What’s at stake in the 2012 election?

1. One of the presenters claimed that, in general, the problems of the past four years have largely improved. Most of the facts that she used to support this claim focused on the way in which Philadelphia’s protection of civil rights have translated to protection of civil rights on a nationwide scale. For example, she cited the repeal of Don’t Ask Don’t Tell and the fact that the State Department allows transgender people to receive passports as evidence of the federal government improving their stance on LGBT issues.

2. Another presenter claimed that the biggest issue in the 2012 presidential race is what the gender gap is going to look like. She mentioned how far women’s rights have come since 1964, but she also stated that there was a lot of room for improvement. She brought up the issue of paycheck fairness and the problems with getting the Violence Against Women Act reauthorized as evidence of a large gender gap. She also stated that abortion was a huge gender problem in this race, with the Catholic Church becoming increasingly successful in restricting women’s access to abortion.

3. One of the presenters stated that, with its increasing incarceration rates and its brutal treatment of Occupy protestors, the United States was becoming a “fascist police state.” I agree with him that both of those things are problems, and I do not think that the United States is in any way perfect. However, labeling the United States as fascist is stretching the truth quite a bit. Ultimately, this puts America on the same level as countries such as Nazi Germany, Mussolini’s Italy, and modern day North Korea. First of all, protests like Occupy would never be allowed to happen at all in those countries. (I understand that he was arrested, but Occupy also went on in other cities on other days, so it did happen.) Secondly, he mostly likely would not have been released from prison at all if he had been in a truly fascist country. I do not mean this to downplay any of the trauma he went through; he was treated poorly, and this poor treatment stands even if it wasn’t the worst that he could have been treated. Its increasing incarceration rates do need to be resolved, but in and of themselves, they do not point to fascism. His statement seemed more provocative than truthful.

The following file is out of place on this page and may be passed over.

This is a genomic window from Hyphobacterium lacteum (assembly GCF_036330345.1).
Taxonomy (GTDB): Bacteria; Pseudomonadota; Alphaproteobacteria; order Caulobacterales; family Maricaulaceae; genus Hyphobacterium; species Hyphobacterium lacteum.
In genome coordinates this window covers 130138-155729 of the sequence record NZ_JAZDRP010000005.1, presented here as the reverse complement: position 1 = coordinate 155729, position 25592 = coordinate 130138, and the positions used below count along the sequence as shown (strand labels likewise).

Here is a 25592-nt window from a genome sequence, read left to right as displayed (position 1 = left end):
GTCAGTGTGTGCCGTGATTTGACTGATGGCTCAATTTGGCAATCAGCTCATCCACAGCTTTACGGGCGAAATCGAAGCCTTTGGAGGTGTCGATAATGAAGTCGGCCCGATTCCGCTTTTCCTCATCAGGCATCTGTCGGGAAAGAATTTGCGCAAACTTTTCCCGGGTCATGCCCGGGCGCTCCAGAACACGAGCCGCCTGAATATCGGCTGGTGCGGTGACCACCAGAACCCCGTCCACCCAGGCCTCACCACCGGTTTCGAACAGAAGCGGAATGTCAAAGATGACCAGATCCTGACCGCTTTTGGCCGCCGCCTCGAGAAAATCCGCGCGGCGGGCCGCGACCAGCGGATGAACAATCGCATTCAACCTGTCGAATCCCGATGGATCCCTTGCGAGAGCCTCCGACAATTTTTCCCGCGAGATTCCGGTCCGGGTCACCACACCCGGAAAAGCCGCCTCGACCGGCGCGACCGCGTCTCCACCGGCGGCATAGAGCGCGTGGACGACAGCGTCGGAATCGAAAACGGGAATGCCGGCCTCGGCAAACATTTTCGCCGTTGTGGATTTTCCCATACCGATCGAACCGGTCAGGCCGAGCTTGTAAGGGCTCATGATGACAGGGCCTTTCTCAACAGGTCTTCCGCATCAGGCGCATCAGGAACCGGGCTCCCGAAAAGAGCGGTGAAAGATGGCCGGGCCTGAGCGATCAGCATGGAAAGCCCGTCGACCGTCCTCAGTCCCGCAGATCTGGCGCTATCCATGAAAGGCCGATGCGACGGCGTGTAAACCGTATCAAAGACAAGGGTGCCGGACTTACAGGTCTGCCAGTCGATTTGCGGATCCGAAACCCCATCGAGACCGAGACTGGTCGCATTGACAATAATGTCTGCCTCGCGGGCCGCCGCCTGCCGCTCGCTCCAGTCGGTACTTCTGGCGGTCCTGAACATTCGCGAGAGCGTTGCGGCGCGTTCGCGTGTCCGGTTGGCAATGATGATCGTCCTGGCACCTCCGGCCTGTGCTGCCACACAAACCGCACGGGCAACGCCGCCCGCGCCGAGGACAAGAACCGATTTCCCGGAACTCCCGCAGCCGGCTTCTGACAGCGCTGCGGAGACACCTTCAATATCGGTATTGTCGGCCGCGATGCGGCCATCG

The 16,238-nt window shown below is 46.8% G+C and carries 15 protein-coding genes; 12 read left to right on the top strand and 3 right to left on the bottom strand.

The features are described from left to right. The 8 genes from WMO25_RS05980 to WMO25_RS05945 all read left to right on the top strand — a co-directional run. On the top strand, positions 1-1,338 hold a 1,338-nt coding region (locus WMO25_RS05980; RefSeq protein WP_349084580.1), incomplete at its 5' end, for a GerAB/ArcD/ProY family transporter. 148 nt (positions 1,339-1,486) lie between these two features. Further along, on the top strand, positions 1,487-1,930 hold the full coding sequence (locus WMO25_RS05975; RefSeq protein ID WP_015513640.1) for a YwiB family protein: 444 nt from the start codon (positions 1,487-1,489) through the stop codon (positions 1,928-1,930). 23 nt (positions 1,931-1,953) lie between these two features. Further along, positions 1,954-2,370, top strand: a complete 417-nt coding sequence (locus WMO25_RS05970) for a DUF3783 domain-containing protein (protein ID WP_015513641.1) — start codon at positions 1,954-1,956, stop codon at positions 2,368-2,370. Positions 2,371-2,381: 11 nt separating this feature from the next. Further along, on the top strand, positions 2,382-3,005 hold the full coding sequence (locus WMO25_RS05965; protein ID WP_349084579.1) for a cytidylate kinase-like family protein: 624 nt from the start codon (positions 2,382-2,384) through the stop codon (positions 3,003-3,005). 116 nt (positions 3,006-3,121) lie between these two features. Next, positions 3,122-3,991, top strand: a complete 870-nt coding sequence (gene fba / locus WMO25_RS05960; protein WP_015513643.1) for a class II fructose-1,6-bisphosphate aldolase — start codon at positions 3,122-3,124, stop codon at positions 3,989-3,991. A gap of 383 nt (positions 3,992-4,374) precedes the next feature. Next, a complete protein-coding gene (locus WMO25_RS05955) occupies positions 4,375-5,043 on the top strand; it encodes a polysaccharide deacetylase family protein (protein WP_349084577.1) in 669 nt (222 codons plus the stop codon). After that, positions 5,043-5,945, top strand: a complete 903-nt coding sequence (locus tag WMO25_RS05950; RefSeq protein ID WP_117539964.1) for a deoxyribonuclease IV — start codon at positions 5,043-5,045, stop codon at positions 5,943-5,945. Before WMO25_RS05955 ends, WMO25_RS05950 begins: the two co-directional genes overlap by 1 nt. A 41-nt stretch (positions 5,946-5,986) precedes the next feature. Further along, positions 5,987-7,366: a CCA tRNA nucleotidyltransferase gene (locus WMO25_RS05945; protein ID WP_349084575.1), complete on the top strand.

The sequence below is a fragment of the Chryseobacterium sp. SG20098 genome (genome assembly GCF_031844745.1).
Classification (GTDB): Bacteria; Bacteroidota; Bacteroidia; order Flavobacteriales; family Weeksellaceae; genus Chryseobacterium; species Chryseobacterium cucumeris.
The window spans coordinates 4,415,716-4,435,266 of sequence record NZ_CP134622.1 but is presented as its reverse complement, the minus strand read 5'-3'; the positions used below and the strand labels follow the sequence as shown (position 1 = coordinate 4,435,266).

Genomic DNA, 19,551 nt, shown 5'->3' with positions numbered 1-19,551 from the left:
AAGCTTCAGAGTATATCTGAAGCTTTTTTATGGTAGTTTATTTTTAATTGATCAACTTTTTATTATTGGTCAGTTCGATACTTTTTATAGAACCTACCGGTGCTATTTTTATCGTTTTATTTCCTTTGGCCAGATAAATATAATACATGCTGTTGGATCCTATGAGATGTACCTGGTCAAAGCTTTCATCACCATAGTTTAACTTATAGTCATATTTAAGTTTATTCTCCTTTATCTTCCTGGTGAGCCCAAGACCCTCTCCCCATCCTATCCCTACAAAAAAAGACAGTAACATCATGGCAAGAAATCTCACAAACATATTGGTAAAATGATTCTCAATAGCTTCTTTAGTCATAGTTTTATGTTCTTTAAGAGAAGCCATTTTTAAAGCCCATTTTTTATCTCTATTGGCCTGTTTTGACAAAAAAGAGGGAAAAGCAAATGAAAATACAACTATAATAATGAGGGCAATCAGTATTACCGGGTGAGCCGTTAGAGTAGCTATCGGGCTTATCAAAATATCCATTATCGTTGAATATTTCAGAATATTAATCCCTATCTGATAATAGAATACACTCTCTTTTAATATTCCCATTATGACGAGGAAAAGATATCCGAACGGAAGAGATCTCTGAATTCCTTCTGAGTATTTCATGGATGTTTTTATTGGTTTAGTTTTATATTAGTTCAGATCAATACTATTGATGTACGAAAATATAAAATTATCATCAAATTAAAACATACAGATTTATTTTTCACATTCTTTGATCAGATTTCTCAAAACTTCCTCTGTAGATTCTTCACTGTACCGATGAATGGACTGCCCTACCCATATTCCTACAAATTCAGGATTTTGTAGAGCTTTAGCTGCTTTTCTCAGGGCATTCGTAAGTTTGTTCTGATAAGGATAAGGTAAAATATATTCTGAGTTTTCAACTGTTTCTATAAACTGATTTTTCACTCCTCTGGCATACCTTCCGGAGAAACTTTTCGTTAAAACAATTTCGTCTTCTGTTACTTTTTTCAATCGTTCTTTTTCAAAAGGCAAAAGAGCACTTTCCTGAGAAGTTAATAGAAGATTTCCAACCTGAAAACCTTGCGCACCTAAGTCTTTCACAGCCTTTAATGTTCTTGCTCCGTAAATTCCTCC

4. How can we combat the idea that women lie about rape and sexual assault/abuse?


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